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2008 News Releases

Longwood participates in international experiment on global warming

May 27, 2008

Longwood professor Walter Witschey and his son, Walter II, in front of the albedo patch they made to participate in an international experiment related to global warming. Longwood professor Walter Witschey and his son, Walter II, in front of the albedo patch they made to participate in an international experiment related to global warming.

Longwood University was one of 20 institutions around the world that participated recently in an experiment to raise awareness of global warming.

As part of the Albedo Experiment, the result of a partnership between NASA and the International Action on Global Warming (IGLO) project, Longwood joined with other science centers, museums and schools to create highly reflective – high albedo – areas for satellite observation. The experiment measured changes in the earth’s reflectance of sunlight and heat energy, called albedo, by creating mock polar ice caps out of available white material, aiming to show the ice caps’ importance in regulating earth’s temperature.

In Longwood’s project, an albedo patch consisting of 400 square meters of Tyvek was installed May 17 on Iler Field by Dr. Walter Witschey, professor of anthropology and science education, and his son, Walter II, a Ph.D. student in biophysics at the University of Pennsylvania. Two NASA satellites then passed over the campus in formation 30 minutes apart, taking digital images of the area.

“This area of Iler Field was transformed from one of low albedo to high albedo in 80 minutes,” the elder Witschey said. “Polar ice caps and cloud tops have a high albedo, green forest canopies a low albedo. Even with very small changes, for small patches of land, you can noticeably alter the albedo. We wanted to show that you can have a measurable effect on planetary values.”

Beginning about 10 that morning, the father-son team unfurled nine strips of Tyvek, a high-strength paper product made by Dupont to wrap houses, each strip of which was 100 feet long and five feet wide. The paper was unrolled onto the field and pinned in place with bricks and sod pins. The Landsat 7 satellite, used for land-use analysis, crop acreage measurements and other observations, passed over at 11:36 a.m., followed at 12:06 p.m. by the TERRA satellite, which has an instrument, the Advanced Spaceborne Thermal Emission and Reflection Radiometer (ASTER), that measures the heat coming off the earth.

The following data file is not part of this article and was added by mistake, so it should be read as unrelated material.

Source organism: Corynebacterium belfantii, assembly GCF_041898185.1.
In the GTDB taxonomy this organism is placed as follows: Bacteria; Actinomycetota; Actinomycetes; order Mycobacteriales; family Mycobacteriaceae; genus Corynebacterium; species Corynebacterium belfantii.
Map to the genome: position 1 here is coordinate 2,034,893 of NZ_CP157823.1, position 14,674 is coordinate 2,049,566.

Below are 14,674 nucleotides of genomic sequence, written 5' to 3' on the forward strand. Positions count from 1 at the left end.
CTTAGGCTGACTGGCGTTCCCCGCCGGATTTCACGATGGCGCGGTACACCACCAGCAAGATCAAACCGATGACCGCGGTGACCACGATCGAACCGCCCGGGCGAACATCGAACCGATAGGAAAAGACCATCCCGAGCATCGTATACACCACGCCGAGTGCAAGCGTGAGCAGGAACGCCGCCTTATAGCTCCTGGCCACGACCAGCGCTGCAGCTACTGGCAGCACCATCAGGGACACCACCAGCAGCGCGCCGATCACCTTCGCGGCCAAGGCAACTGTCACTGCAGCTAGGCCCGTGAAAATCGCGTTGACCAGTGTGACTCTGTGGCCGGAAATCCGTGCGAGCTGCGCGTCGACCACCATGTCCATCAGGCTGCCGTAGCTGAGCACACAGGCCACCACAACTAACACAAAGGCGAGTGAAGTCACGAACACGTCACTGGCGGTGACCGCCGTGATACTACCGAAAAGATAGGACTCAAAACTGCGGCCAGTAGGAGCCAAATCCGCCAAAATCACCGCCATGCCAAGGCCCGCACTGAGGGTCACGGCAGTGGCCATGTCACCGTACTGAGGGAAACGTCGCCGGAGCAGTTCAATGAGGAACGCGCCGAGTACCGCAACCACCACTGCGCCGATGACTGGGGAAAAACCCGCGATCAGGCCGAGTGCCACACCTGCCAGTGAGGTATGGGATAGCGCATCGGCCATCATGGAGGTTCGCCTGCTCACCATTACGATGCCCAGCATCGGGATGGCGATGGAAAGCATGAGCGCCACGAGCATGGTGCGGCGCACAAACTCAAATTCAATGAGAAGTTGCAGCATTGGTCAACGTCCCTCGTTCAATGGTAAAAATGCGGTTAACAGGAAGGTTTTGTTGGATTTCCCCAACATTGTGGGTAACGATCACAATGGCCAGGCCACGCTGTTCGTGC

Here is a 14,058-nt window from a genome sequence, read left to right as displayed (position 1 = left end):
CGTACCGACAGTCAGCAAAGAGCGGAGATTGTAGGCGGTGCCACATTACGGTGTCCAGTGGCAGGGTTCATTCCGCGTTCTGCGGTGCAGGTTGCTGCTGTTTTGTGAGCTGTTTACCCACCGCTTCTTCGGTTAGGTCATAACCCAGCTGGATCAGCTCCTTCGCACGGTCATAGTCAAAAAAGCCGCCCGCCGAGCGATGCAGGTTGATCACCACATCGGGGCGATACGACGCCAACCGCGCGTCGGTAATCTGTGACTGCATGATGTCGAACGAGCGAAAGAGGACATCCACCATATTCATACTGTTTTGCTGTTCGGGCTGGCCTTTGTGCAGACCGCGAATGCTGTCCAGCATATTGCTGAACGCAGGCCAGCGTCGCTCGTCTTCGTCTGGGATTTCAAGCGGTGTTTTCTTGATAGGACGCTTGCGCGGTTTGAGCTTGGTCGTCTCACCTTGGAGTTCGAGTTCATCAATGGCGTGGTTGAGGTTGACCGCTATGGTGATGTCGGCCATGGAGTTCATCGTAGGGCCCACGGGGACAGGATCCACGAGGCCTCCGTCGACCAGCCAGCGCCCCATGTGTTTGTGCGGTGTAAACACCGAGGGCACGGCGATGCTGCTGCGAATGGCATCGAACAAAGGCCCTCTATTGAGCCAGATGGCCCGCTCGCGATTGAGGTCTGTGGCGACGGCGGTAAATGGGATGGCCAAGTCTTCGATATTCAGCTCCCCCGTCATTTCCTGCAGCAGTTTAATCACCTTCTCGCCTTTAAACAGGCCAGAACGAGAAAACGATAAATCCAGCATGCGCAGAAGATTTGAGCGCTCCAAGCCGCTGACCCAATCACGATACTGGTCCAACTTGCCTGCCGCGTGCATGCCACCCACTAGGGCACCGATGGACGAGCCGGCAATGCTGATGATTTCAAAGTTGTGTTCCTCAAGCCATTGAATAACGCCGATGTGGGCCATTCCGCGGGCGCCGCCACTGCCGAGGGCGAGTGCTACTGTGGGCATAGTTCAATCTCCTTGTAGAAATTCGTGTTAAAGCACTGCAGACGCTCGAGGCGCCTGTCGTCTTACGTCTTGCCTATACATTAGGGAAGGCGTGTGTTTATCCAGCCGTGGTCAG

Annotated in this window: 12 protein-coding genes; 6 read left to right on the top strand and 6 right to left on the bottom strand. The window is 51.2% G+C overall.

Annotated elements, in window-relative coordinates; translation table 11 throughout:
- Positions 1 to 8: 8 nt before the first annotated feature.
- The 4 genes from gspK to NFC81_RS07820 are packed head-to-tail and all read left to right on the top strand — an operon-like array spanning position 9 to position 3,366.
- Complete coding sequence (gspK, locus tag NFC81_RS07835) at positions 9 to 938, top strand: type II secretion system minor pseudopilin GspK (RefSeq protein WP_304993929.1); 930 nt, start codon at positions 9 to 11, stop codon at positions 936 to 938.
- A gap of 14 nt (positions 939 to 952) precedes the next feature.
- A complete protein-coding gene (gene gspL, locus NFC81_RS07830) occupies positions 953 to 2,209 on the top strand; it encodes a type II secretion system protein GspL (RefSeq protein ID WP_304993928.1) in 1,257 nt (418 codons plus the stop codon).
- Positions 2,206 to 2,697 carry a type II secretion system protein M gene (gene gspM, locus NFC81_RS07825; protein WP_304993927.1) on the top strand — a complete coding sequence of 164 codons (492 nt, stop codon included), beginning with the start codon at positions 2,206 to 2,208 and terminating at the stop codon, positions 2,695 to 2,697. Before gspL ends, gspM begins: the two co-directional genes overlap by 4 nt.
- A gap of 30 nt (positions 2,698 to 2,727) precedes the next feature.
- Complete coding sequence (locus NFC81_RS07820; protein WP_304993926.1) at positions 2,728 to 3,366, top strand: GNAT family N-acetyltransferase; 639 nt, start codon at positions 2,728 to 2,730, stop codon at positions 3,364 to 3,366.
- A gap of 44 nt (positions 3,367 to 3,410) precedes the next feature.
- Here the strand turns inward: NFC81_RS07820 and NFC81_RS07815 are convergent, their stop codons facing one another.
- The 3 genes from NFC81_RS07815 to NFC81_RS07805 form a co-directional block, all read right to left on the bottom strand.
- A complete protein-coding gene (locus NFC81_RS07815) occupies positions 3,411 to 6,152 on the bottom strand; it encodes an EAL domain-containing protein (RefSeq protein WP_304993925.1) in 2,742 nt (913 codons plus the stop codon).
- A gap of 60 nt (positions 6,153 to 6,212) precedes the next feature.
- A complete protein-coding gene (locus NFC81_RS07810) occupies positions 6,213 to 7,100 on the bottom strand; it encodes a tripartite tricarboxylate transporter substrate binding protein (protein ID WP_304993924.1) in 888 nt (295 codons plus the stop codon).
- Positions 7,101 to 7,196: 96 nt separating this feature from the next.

“The satellites, which are 440 miles up, fly in formation, moving as though hooked together by a string,” Witschey said. “They circle the earth taking images of the earth as part of their mission. The Landsat 7 takes images of an area 115 miles wide. ASTER is a collaborative effort between NASA and Japan’s Ministry of  Economics, Trade and Industry.”

Results of the overflights are being compiled by NASA and the Association of Science-Technology Centers (ASTC), an international organization of science centers and museums dedicated to furthering the public understanding of science. Participants will be able to compare before and after images from space and analyze the results thanks to software provided by NASA.

Longwood’s involvement in the Albedo Experiment stemmed from Witschey’s affiliation with ASTC, of which he is a past president. IGLO, launched in March 2007, is a project of ASTC.

The experiment took place from May 15-24 at sites in 11 foreign countries and various locations throughout the United States. Some sites set up for as many as three satellites, other sites only one. “Other sites did different things, though each involved some sort of moderate white surface,” Witschey said.

Participating institutions included sites in Australia, Belgium, Finland, France, Israel, Italy, Japan, Norway, Singapore, Sweden and Wales. Longwood was one of only six sites in the U.S. One of the others was the Science Museum of Virginia, where Witschey was director for 15 years before coming to Longwood in 2007.